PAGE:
Site News (1/24/16 Update)

Greetings, all (or one). It’s been over eight months since I’ve posted here. In a sense, keeping my writing skills sharp was always one of the primary functions of this site. I’ve been working towards a masters degree for some time now, so both my time and my energies have been directed elsewhere. Meanwhile, my frequently collaborator Jeff has been insanely busy himself. Basically, I’ve had nothing to push me to continue writing and posting here.

That will change within the next few days. Jeff and I are taking on The X-Files miniseries. Hopefully, more will follow that. No promises, though.

Knapsacking Up Introduction

I remember the exact moment I became a feminist.

I was a junior in college, taking Human Relations a year early because the terrible professor who usually taught the course was on a sabbatical. The professor brought in several excellent speakers who told their story, and in doing so, shared with a bunch of White college kids what it was like to be Black or female or homosexual or Native-American or Asian-American in our society.

In preparation for one speaker, we were asked to read Peggy McIntosh’s “Unpacking the Invisible Knapsack.” Although the version we read for our Human Relations course dealt specifically with race, the connection with sex and gender was not difficult to make.

From that day(ish) forward, I have been a self-described feminist. As a high school educator and coach, I deal with high school students every day, teaching American History and American Government. Most of them think that feminists burn bras and seek to set up a matriarchy in America.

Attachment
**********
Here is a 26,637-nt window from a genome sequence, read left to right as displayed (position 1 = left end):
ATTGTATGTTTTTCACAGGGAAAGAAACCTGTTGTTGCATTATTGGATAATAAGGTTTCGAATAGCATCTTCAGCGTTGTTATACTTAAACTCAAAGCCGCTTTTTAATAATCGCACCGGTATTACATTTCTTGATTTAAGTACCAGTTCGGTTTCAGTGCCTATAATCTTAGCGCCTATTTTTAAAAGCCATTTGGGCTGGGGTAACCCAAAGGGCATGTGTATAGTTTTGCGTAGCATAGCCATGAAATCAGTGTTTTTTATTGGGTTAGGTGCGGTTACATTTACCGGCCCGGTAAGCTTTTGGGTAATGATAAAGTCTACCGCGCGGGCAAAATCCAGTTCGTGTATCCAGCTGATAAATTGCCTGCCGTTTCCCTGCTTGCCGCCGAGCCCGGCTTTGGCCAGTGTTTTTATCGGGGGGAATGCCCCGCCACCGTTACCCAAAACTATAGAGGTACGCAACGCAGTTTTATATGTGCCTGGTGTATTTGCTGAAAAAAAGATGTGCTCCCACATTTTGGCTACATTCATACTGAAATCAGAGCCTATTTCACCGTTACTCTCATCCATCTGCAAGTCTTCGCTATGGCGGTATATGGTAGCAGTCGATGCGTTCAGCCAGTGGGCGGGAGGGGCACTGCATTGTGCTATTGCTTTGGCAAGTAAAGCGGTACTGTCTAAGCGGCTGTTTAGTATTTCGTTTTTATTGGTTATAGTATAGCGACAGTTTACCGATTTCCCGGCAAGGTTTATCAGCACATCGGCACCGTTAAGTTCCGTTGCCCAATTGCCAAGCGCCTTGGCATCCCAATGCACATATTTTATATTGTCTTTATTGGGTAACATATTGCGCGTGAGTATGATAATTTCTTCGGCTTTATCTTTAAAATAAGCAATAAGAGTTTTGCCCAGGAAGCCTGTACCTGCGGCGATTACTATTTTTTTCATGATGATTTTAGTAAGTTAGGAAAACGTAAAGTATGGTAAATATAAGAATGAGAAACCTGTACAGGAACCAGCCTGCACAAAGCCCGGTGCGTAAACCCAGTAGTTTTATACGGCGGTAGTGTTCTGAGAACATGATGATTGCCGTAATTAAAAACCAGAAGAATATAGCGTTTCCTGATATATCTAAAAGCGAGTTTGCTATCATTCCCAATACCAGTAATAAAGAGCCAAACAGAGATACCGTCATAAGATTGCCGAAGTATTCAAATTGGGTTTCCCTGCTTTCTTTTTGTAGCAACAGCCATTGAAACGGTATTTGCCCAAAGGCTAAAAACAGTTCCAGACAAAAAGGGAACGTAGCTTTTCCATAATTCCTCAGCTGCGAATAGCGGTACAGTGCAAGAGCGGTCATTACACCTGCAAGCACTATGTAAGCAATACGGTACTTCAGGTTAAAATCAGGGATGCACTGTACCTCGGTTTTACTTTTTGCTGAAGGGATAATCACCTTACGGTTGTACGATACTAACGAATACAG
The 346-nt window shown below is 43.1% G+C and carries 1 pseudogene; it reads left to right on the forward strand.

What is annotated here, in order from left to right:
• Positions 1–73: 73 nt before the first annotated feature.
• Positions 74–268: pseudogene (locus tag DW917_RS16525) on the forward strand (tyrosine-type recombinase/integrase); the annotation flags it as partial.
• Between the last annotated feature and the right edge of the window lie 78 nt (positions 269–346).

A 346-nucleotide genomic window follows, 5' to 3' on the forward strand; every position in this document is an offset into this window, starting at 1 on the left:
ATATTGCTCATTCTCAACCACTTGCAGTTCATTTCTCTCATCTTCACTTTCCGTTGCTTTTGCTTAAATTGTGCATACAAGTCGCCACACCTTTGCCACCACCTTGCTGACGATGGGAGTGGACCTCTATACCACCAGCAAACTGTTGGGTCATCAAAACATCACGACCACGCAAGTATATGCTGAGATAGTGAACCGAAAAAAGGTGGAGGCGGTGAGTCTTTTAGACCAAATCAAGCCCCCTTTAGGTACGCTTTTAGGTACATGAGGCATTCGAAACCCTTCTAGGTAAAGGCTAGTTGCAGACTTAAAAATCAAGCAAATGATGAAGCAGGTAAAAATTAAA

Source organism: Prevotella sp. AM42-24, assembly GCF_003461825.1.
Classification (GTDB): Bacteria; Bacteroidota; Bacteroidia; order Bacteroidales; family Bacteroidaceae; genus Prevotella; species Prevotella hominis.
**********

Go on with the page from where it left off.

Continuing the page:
Me? I like bras. They’re fun to take off and keep boobs from getting droopy later in life. (Is that science or am I just making that up?) I really just want two things. First, I want American society to perceive women as worthy of the same basic respect as men. Second, I want women to receive the same opportunities as men.

See? That’s not so much, right?

Once upon a time, a friend of mine set up a feminist website and I was set to contribute. My plan was to provide a male perspective on the inherent advantages we have in America solely because we are men. I would have “unpacked” items in that knapsack through my experiences deep in the heart of BachmannLand, the most terrifying place on earth.

Unfortunately, life happened and the website collapsed after I worked ahead and finished several posts. So, over the next eight weekdays, I’ll be burning through my planned series “Knapsacking Up.”

London Reflections

To say that I learned a lot during my trip to London and Edinburgh last summer would be an understatement befitting the people of that island. For years, my internationally-oriented friends urged me to get out of Minnesota. Desire and opportunity finally intersected when my friend Dylan began a masters program at Edinburgh Napier University in Scotland.

In a sense, we can only understand what we have compared and contrasted. A broadened horizon expands our knowledge and understanding, allowing us to better know what we have already experienced.

The idea can be summed up by the T.S. Eliot stanza shared by Robert McNamara at the end of The Fog of War:

We shall not cease from exploring
And at the end of our exploration
We will return to where we started
And know the place for the first time

This is the purpose of these London Reflections. Hopefully, I can share some of the gifts that London, Edinburgh, and the people of those cities gave to me.

What’s in a Name?

I have a thing for water.